64 The Court stated, inter alia: “The solution to the problem now before me is, in my view, to be found in the President`s Message to Congress which, given the nature of his admission by Congress and the actions of Congress under it, has become the voice of the country; and the Presidential Proclamation declaring a state of war and defining the rights of residents, an official act under the authority of Congress. German residents who comply with the necessary regulations and behave properly can rest assured that they are not disturbed in the peaceful exercise of their life and profession and receive consideration from all peaceful and law-abiding persons, unless restrictions are necessary for their own protection and for the safety of the United States. To close the door of judgment in the face of a foreign enemy who lives here would be a clear violation not only of the spirit, but also of the letter of this proclamation. 68 That summary comes mainly from an article entitled `Alien Enemies as Litigants`, published in Case and Comment for June, 1917, p. 93 et seq. This article appears to contain a comprehensive review of the cases decided by the U.S. courts. See also Borchard, Right of Alien Enemies to Sue, Yale Law Journal, 27:105; Huberieh, On Trading with the Enemy, pp. 188 et seq., and 194 et seq., and Mitchell, in the Maine Law Review, November 1917. A more serious practical difficulty in pursuing an enemy was the problem of the service process on him. The English courts have resolved the difficulty to some extent by allowing substitution service of notices on agents in England or Holland if there were reasons to believe that knowledge of the procedure would be communicated to the principal. Lord Justice Scrutton in 34 Law Quarterly Review, page 124-7. A promise made without the intention of keeping it amounts to – 61 The British jury in Egypt adopted the same rule in the case of the Gutenfels (Trehern`s Cases I, 102).

Judge Cator, in his opinion, stated that the old rule was “barbaric and contrary to any sense of natural justice, and it seems strange that it is embodied in the practice of an English jury. While it is true that we insist on hearing a man in his own defence in court, where the parties of a nation and the judge may be quite indifferent to the suitor who should succeed, it seems to me even more important that the enemy party be heard before a jury when the Crown demands the condemnation of its ship and the sympathy of the judge. should be for his own country. It is very regrettable that this issue did not receive the attention of the Hague Conference. I have little doubt about the opinion of the conference, and I am sure most delegates would have been surprised if the owner of a captured property did not have the right to bring his case against the Crown before a British jury if he is a foreign enemy. “enter into or enter into new marine, life, fire or other insurance policies, contracts or policies with or for the benefit of an enemy; or to accept or implement insurance policies arising from an insurance policy or contract (including reinsurance) taken out or entered into before the outbreak of war with or for the benefit of an enemy. 60 Among the U.S. cases cited in which hostile persons were allowed to appear before the courts and assert their claims were Pedro, 157 U.S. 354 (1899), Guido, 175 U.S.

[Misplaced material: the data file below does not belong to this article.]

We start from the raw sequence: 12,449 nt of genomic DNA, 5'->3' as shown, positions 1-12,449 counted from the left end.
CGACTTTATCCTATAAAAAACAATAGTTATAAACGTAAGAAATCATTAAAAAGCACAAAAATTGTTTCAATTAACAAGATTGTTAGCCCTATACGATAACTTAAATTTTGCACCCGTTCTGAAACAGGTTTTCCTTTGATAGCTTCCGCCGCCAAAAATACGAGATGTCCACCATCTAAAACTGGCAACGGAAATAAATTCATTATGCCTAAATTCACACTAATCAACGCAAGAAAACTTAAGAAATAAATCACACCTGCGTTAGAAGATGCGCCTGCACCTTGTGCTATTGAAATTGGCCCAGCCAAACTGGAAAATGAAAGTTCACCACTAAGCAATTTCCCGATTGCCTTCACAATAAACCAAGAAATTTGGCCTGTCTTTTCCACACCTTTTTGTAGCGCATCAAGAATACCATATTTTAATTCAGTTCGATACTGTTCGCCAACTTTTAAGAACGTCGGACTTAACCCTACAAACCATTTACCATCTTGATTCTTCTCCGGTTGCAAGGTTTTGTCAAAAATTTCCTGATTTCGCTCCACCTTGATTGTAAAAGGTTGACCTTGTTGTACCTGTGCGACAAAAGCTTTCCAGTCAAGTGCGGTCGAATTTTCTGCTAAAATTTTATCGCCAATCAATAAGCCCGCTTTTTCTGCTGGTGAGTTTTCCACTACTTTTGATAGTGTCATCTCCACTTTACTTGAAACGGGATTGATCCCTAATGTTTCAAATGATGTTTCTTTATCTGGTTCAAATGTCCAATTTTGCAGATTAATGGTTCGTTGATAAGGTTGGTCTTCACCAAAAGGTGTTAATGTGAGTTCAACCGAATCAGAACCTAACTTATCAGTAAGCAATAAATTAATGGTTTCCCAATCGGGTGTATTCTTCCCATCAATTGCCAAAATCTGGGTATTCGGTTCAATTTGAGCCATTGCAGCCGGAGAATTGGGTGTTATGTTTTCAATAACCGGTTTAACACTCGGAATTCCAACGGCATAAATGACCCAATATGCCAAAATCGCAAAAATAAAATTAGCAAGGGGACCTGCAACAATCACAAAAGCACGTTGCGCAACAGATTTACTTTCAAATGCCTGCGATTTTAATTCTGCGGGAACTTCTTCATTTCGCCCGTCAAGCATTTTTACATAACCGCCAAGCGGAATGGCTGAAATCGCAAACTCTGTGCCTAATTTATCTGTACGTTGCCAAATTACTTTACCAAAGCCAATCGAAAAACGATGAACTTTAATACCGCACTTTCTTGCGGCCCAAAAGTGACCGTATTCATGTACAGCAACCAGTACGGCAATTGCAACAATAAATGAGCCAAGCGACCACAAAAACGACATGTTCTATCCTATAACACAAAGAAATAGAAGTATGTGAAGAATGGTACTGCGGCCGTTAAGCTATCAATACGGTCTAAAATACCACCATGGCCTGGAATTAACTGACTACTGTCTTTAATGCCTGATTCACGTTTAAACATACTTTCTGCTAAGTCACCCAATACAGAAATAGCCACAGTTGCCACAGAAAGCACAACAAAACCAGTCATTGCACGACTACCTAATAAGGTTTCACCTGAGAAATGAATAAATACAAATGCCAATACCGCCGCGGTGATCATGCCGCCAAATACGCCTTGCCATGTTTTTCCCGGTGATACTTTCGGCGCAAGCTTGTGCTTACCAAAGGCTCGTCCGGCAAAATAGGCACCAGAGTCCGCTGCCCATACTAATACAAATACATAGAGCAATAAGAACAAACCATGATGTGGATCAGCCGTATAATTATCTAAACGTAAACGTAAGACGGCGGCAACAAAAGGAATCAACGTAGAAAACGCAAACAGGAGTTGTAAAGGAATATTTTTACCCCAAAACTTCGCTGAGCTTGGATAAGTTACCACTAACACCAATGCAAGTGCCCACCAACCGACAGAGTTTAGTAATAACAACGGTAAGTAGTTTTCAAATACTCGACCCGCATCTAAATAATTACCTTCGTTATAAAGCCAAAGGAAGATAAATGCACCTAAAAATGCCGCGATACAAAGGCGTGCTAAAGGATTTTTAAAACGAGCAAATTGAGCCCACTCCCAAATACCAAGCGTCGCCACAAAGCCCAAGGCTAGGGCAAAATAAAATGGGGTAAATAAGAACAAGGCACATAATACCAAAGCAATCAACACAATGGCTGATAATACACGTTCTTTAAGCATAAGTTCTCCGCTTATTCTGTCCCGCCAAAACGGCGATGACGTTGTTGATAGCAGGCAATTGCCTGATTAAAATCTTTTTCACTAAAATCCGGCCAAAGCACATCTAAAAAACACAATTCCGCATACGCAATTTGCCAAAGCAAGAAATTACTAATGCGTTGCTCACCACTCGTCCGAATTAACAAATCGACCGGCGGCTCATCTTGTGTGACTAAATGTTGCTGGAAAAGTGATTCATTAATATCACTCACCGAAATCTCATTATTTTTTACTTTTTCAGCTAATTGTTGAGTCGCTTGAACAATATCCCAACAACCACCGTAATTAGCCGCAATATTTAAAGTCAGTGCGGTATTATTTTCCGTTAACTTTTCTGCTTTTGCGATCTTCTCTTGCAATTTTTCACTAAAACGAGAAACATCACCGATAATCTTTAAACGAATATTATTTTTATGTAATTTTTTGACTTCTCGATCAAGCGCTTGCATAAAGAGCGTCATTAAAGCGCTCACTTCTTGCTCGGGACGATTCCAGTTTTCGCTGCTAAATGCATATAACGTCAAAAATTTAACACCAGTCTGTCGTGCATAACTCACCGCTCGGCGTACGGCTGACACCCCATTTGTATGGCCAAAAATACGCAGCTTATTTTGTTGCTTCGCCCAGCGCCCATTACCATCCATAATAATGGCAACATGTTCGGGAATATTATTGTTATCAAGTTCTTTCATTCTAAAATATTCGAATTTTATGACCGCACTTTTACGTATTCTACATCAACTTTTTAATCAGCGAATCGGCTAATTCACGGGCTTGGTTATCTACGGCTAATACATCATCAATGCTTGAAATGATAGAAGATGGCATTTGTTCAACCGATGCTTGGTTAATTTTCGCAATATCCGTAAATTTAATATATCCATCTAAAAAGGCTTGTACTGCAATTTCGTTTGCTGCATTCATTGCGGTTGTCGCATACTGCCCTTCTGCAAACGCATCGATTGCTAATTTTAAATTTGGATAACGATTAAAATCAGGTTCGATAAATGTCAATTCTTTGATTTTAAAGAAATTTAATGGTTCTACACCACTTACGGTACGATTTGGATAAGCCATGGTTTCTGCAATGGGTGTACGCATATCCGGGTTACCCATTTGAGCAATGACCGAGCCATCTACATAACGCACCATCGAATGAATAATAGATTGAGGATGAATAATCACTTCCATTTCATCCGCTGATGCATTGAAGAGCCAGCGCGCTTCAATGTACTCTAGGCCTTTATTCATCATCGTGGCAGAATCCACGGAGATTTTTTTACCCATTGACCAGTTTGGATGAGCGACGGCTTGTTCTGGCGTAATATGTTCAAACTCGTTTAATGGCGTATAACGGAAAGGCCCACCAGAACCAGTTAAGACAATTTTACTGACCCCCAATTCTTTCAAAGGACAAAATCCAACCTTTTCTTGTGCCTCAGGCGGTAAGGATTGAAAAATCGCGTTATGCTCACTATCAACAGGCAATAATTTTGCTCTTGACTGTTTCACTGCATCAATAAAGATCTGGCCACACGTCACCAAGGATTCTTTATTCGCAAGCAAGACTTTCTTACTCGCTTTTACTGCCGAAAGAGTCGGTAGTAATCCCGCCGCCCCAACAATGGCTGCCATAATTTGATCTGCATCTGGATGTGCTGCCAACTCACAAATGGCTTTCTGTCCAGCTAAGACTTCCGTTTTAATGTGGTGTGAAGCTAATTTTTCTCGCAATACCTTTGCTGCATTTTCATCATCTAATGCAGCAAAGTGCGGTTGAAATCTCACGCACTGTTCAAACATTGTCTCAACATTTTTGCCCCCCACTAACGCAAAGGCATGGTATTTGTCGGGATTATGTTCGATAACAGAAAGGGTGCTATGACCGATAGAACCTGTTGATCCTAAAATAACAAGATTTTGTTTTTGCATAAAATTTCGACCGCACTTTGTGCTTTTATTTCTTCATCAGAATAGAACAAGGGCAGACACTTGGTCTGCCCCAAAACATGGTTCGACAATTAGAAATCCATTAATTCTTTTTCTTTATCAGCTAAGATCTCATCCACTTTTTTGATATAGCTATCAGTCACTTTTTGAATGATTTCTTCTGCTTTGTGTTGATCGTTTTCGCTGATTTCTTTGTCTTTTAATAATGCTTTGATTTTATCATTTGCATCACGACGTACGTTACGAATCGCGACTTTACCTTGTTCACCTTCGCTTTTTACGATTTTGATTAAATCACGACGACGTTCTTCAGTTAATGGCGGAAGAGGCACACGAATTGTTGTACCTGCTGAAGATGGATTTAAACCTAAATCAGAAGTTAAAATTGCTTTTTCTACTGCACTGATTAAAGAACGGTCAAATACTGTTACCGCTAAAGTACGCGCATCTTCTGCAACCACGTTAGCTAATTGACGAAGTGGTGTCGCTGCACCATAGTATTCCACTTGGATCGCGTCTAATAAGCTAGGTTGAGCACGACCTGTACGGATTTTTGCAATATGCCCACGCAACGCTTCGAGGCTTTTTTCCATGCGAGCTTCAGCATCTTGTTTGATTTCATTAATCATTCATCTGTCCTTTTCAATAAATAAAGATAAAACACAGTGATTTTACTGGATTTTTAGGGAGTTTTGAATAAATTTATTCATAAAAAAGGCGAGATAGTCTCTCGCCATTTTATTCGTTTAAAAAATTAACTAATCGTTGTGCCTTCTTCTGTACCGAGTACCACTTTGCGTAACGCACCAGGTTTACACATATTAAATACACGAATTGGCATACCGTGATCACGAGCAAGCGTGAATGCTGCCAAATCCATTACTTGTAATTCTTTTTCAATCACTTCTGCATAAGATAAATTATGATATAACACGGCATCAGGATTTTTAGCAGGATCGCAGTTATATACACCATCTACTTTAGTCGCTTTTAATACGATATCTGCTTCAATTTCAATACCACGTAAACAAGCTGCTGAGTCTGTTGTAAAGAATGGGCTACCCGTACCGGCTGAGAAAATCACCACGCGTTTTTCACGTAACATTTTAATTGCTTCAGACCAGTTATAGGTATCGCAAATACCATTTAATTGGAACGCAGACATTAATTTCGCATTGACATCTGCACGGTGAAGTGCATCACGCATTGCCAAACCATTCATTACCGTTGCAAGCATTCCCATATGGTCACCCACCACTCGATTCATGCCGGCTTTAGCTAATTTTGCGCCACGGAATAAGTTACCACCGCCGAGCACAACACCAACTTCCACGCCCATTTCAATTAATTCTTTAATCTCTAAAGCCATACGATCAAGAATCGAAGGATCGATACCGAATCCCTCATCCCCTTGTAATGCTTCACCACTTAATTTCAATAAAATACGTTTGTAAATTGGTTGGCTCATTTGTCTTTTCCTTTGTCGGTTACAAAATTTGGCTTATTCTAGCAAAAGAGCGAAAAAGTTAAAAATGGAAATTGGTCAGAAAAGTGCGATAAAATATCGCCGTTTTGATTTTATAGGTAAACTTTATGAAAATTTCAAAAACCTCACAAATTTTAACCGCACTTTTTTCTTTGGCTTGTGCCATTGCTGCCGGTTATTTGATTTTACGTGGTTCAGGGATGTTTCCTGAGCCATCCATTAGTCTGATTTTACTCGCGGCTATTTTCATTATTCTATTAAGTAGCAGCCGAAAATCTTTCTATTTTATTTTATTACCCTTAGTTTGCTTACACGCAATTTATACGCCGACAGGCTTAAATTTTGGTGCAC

382 (1899), Buena Ventura, 175 U.S. 384 (1899), Panama, 176 U.S. 535 (1900) and Paquette Habana, 175 U. P. 677 (1900). Japanese cases included the Tetartos Cases, 1909, and Bray, The Russian and Japanese Price Cases (Vol. I, P. 166), Yekaterinoslav, 1905 (ibid., II, 1), Mukden, 1905 (II, 12), Rossia, 1905 (II, 39), Argun, 1905 (II, 46), Manchuria (II, 52), Lesnik (II, 92), Kobik (II, 95), Thalia (II, 116) and Oriel (II, 534). 11 Commenting on this article (Law Quarterly Review, vol.

28, p. 94 et seq.), Professor Holland observes: “If this clause is intended only for the direction of an invading commander, it requires careful overhaul; if, as it seems, it is of general application, it is not| only so misplaced, but also so revolutionary in the face of the doctrine that denies an enemy any persona standi in judicio that it was included in the ratification of the Convention by the United States on 10 March 1908 and its signature on 29 March 1908. In June 1908, by Britain, it could hardly be treated as the state of international law until its policies had been seriously discussed. In his Martial Law on Earth, p. 5, Professor Holland cites this paragraph as an example of the disadvantage of mixing the rules concerning the duties of bellicose governments within the country with those intended to lead armies on the ground. 53 See also Ingle v Mannheim Ins. Co., 1 K.B. 227 (1915) and commentary in the Solicitors Journal and Weekly Reporter, November 7, 1914.